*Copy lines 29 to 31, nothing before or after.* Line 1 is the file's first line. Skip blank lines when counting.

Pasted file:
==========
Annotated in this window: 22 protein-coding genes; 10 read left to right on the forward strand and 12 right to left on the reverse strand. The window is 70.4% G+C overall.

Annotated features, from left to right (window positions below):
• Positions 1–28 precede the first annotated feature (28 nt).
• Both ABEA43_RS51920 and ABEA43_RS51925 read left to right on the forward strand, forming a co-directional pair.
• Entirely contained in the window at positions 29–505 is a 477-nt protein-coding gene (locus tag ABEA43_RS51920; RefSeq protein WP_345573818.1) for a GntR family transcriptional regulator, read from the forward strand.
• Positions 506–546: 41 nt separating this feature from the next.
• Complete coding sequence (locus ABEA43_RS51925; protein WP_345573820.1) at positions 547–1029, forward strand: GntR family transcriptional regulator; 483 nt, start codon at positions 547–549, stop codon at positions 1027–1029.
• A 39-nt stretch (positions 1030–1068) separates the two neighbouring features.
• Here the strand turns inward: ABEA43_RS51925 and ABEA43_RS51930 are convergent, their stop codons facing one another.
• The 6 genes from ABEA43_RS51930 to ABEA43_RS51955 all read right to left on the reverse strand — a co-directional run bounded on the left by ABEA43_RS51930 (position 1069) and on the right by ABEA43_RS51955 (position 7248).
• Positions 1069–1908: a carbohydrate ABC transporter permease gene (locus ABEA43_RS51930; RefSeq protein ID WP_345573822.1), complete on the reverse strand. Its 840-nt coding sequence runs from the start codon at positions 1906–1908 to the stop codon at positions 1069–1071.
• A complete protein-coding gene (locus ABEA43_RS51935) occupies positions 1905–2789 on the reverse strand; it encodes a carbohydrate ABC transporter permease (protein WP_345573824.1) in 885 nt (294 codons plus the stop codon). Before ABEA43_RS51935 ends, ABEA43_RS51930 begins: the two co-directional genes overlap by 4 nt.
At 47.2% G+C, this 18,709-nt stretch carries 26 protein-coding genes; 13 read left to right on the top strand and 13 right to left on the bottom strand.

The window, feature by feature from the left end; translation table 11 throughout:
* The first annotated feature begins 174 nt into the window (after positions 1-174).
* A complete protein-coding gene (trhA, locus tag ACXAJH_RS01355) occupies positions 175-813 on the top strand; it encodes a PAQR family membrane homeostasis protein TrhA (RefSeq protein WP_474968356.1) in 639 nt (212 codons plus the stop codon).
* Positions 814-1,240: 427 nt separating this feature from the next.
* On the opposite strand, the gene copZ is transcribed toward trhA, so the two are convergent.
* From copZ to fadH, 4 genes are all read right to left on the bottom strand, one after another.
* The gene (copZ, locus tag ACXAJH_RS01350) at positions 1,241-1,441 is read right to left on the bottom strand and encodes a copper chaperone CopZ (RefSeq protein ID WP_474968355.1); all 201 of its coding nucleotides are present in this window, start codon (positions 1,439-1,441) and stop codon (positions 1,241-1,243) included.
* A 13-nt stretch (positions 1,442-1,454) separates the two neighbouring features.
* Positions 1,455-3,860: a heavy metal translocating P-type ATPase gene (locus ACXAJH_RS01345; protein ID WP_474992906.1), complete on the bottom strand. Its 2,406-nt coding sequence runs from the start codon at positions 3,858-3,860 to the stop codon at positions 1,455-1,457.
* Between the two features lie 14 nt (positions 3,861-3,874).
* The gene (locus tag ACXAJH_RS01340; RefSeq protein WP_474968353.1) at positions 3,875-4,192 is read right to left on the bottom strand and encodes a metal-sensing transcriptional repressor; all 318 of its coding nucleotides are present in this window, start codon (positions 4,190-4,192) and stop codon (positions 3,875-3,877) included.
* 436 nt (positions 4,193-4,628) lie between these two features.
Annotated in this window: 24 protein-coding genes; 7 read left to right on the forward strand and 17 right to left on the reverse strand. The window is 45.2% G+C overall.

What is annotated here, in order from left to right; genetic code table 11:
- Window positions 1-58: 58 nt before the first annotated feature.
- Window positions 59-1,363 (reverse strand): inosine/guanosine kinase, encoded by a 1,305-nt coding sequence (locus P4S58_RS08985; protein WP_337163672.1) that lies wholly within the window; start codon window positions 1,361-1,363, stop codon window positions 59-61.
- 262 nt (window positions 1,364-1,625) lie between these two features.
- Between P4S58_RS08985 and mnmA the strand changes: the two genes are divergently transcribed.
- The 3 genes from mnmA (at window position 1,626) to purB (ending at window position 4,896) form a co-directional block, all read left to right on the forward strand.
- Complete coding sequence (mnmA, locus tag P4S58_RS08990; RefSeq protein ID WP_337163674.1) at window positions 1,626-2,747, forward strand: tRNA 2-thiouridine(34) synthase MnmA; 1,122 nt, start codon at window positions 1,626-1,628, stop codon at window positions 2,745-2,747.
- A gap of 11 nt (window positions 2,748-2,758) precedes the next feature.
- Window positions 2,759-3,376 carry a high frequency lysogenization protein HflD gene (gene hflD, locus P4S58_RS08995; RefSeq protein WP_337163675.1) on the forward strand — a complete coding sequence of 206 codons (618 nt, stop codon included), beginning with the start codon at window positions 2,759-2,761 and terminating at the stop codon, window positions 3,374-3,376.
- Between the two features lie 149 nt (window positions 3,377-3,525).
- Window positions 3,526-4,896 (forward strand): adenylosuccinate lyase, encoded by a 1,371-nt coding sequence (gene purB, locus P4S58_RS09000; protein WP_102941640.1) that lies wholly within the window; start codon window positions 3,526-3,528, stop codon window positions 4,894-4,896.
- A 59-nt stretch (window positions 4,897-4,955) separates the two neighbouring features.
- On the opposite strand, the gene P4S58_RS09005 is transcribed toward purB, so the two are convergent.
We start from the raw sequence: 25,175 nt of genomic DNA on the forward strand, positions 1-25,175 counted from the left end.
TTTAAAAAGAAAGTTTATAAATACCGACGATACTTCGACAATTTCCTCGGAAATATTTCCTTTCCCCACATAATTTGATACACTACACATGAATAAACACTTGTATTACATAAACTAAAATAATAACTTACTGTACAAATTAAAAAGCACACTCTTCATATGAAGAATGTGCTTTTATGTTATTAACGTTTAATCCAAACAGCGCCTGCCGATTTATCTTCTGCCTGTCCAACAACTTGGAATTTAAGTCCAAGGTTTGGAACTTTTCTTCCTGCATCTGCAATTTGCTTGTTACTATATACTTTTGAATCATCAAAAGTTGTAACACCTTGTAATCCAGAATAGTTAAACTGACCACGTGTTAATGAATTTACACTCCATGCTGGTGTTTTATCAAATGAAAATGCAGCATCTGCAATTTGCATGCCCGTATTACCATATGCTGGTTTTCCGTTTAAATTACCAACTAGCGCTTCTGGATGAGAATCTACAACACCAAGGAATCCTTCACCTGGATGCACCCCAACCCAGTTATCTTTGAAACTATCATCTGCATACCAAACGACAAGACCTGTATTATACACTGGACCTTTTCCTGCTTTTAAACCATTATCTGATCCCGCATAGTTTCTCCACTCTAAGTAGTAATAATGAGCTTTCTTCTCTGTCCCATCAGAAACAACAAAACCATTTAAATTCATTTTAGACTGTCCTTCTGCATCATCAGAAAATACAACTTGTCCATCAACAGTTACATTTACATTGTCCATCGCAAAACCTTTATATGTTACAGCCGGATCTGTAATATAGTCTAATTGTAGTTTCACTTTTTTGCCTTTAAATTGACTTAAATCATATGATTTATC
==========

- Window positions 59-1,363 (reverse strand): inosine/guanosine kinase, encoded by a 1,305-nt coding sequence (locus P4S58_RS08985; protein WP_337163672.1) that lies wholly within the window; start codon window positions 1,361-1,363, stop codon window positions 59-61.
- 262 nt (window positions 1,364-1,625) lie between these two features.
- Between P4S58_RS08985 and mnmA the strand changes: the two genes are divergently transcribed.